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Environmental radon exposure and breast cancer risk in the Nurses’ Health Study II

Overview of attention for article published in Environmental Health, September 2017
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About this Attention Score

  • In the top 25% of all research outputs scored by Altmetric
  • High Attention Score compared to outputs of the same age (87th percentile)

Mentioned by

news
1 news outlet
twitter
6 tweeters
facebook
1 Facebook page

Citations

dimensions_citation
17 Dimensions

Readers on

mendeley
43 Mendeley
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Title
Environmental radon exposure and breast cancer risk in the Nurses’ Health Study II
Published in
Environmental Health, September 2017
DOI 10.1186/s12940-017-0305-6
Pubmed ID
Authors

Trang VoPham, Natalie DuPré, Rulla M. Tamimi, Peter James, Kimberly A. Bertrand, Veronica Vieira, Francine Laden, Jaime E. Hart

Abstract

Radon and its decay products, a source of ionizing radiation, are primarily inhaled and can deliver a radiation dose to breast tissue, where they may continue to decay and emit DNA damage-inducing particles. Few studies have examined the relationship between radon and breast cancer. The Nurses' Health Study II (NHSII) includes U.S. female registered nurses who completed biennial questionnaires since 1989. Self-reported breast cancer was confirmed from medical records. County-level radon exposures were linked with geocoded residential addresses updated throughout follow-up. Time-varying Cox regression models adjusted for established breast cancer risk factors were used to calculate hazard ratios (HRs) and 95% confidence intervals (CIs). From 1989 to 2013, 3966 invasive breast cancer cases occurred among 112,639 participants. Increasing radon exposure was not associated with breast cancer risk overall (adjusted HR comparing highest to lowest quintile = 1.06, 95% CI: 0.94, 1.21, p for trend = 0.30). However, women in the highest quintile of exposure (≥74.9 Bq/m(3)) had a suggested elevated risk of ER-/PR- breast cancer compared to women in the lowest quintile (<27.0 Bq/m(3)) (adjusted HR = 1.38, 95% CI: 0.97, 1.96, p for trend = 0.05). No association was observed for ER+/PR+ breast cancer. Although we did not find an association between radon exposure and risk of overall or ER+/PR+ breast cancer, we observed a suggestive association with risk of ER-/PR- breast cancer.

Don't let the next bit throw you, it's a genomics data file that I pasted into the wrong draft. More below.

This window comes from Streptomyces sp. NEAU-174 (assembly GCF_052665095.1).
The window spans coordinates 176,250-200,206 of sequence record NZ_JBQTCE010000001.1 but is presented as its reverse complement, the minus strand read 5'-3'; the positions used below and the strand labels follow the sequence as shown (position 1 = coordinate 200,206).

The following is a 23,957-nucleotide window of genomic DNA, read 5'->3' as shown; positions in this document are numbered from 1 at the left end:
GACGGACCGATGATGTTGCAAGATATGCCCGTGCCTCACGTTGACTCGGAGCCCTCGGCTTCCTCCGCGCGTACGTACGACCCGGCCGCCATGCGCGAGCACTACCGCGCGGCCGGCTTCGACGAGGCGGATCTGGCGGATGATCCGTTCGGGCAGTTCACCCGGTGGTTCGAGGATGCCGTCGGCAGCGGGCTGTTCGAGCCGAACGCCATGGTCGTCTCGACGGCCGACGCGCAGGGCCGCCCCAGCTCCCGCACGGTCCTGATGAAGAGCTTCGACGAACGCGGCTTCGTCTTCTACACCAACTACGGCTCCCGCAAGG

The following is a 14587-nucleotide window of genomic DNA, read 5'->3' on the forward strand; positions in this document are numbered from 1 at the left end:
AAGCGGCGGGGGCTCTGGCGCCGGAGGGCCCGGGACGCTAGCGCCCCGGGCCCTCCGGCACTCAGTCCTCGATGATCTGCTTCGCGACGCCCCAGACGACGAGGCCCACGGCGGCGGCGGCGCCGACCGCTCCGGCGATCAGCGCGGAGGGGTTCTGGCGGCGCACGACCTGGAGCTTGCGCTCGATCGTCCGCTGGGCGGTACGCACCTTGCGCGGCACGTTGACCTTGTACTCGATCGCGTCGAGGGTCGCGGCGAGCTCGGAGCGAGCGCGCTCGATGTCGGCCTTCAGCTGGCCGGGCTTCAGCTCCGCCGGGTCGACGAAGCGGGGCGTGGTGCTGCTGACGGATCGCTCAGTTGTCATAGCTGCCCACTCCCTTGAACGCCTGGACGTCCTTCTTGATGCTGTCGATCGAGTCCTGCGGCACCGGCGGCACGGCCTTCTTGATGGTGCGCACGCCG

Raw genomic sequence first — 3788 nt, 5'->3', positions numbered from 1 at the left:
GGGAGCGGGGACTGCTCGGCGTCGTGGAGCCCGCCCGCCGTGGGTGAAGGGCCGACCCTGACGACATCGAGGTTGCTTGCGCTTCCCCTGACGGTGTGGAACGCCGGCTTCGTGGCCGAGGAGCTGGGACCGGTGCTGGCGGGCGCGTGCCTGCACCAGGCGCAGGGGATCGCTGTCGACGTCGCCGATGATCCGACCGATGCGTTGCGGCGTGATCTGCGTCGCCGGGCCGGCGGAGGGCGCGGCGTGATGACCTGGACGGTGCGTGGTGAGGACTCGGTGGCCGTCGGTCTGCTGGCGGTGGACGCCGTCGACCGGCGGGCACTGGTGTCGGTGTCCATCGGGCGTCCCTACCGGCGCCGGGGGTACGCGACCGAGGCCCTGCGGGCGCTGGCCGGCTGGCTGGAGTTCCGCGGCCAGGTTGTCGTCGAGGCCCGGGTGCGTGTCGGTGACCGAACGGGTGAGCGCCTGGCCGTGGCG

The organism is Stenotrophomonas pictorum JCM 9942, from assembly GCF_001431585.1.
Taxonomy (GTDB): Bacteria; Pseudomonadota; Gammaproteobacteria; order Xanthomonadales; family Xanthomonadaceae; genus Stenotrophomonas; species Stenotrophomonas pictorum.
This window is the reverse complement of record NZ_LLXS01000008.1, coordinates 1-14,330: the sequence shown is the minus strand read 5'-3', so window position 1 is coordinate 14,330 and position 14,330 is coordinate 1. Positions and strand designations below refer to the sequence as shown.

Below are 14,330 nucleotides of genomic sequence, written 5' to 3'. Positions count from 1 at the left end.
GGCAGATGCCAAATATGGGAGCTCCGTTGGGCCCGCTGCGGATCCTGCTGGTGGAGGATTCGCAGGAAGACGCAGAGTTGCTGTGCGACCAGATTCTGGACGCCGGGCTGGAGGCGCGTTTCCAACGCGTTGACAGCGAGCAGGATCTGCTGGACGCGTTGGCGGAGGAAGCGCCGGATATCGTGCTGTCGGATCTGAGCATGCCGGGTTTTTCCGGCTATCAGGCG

Twitter Demographics

The data shown below were collected from the profiles of 6 tweeters who shared this research output. Click here to find out more about how the information was compiled.

Mendeley readers

The data shown below were compiled from readership statistics for 43 Mendeley readers of this research output. Click here to see the associated Mendeley record.

Geographical breakdown

Country Count As %
Unknown 43 100%

Demographic breakdown

Readers by professional status Count As %
Researcher 12 28%
Student > Master 8 19%
Professor > Associate Professor 2 5%
Student > Ph. D. Student 2 5%
Student > Bachelor 2 5%
Other 2 5%
Unknown 15 35%
Readers by discipline Count As %
Medicine and Dentistry 5 12%
Agricultural and Biological Sciences 4 9%
Nursing and Health Professions 3 7%
Environmental Science 3 7%
Biochemistry, Genetics and Molecular Biology 3 7%
Other 6 14%
Unknown 19 44%

Attention Score in Context

This research output has an Altmetric Attention Score of 17. This is our high-level measure of the quality and quantity of online attention that it has received. This Attention Score, as well as the ranking and number of research outputs shown below, was calculated when the research output was last mentioned on 02 November 2018.
All research outputs
#1,792,781
of 22,489,892 outputs
Outputs from Environmental Health
#365
of 1,476 outputs
Outputs of similar age
#35,574
of 293,453 outputs
Outputs of similar age from Environmental Health
#1
of 1 outputs
Altmetric has tracked 22,489,892 research outputs across all sources so far. Compared to these this one has done particularly well and is in the 92nd percentile: it's in the top 10% of all research outputs ever tracked by Altmetric.
So far Altmetric has tracked 1,476 research outputs from this source. They typically receive a lot more attention than average, with a mean Attention Score of 31.8. This one has done well, scoring higher than 75% of its peers.
Older research outputs will score higher simply because they've had more time to accumulate mentions. To account for age we can compare this Altmetric Attention Score to the 293,453 tracked outputs that were published within six weeks on either side of this one in any source. This one has done well, scoring higher than 87% of its contemporaries.
We're also able to compare this research output to 1 others from the same source and published within six weeks on either side of this one. This one has scored higher than all of them